This is the third in a series of stories about Walmart’s supplier sustainability index. An overview is here, and a story about flour, bread and agriculture is here. Today’s topic: plastic toys and PVC.
Walmart wants to improve the sustainability of plastic toys. The giant retailer isn’t playing around.
The company wants to improve the safety of workers who make the toys. It wants to make sure that manufacturers are taking steps to use fewer so-called “chemicals of concern” in toys. It would like suppliers to deal with any issues raised when kids outgrow Barbie or GI Joe and throw them away. If paper or wood goes into toy packaging, Walmart wants to know whether it is “sourced in accordance with a credible certification system that addresses ecosystem impacts and biodiversity.”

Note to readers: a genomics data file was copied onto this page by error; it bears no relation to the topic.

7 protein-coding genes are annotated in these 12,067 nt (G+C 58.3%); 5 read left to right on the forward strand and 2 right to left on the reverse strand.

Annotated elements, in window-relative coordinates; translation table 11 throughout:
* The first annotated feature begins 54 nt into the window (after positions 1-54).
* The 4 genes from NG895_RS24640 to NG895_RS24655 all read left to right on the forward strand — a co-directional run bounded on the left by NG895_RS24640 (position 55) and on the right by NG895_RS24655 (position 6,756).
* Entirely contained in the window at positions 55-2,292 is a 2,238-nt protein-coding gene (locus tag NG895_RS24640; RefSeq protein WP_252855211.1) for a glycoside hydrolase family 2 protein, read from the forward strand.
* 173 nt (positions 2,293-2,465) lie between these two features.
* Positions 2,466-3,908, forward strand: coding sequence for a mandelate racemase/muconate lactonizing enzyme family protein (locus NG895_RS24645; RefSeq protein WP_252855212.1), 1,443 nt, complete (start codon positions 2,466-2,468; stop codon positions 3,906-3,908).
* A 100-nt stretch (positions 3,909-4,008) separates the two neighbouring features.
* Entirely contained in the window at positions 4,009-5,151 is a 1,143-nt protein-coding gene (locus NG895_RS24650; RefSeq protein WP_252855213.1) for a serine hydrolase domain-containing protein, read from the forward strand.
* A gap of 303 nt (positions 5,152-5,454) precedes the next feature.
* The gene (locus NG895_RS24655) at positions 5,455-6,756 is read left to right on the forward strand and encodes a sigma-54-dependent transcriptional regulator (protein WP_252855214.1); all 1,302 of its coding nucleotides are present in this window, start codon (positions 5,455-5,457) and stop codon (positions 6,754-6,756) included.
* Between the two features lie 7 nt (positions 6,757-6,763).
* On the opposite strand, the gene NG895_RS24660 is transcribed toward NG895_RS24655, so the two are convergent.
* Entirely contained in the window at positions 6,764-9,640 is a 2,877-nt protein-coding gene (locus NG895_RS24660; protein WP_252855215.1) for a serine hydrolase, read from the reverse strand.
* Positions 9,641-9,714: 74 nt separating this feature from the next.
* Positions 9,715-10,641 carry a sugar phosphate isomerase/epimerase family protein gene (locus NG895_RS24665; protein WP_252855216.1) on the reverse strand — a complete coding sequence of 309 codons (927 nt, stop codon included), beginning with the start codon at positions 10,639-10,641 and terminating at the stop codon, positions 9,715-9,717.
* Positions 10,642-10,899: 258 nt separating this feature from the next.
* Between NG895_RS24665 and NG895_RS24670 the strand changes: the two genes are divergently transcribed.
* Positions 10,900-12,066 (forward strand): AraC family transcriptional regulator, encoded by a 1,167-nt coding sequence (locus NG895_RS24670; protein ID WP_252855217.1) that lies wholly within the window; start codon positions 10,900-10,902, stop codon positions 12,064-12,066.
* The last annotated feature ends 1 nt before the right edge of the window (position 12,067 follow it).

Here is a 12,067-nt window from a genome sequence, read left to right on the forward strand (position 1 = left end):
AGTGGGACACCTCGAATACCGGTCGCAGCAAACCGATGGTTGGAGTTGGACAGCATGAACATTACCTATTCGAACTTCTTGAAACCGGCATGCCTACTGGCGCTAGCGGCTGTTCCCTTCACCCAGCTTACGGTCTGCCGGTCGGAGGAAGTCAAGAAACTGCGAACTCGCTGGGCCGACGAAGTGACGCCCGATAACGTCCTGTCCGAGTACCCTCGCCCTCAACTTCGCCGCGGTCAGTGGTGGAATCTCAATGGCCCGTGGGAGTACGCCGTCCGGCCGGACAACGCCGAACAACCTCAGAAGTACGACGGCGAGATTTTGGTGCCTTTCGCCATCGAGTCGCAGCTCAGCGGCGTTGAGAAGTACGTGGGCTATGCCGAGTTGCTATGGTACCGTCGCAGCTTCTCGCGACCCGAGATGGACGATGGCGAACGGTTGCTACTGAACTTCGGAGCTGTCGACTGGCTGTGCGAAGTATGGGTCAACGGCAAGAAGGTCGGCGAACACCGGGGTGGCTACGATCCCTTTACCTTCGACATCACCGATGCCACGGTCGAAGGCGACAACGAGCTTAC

Some critics think Walmart is taking this too far. That’s what this story is about.
Walmart’s supplier sustainability index, which is being rolled out to thousands of suppliers, is the biggest environmental initiative in the company’s history. It will likely do enormous good–requiring companies that make consumer products to examine their environmental impacts in ways they have never done before. But the index also raises questions about how the world’s largest retailer (2012 revenues: $469 billion) is exercising its market power.
Consider, as an example, PVC, or polyvinyl chloride plastic, commonly known as vinyl. It’s a widely-used plastic, and it shows up in toys, including such iconic plastic toys as Hasbro’s My Little Pony and Mattel’s Barbie. It can be made soft or rigid, it’s rugged, moldable, low-cost and excellent at holding color.
What, if anything, is wrong with PVCs? That depends on who you ask. [click to continue...]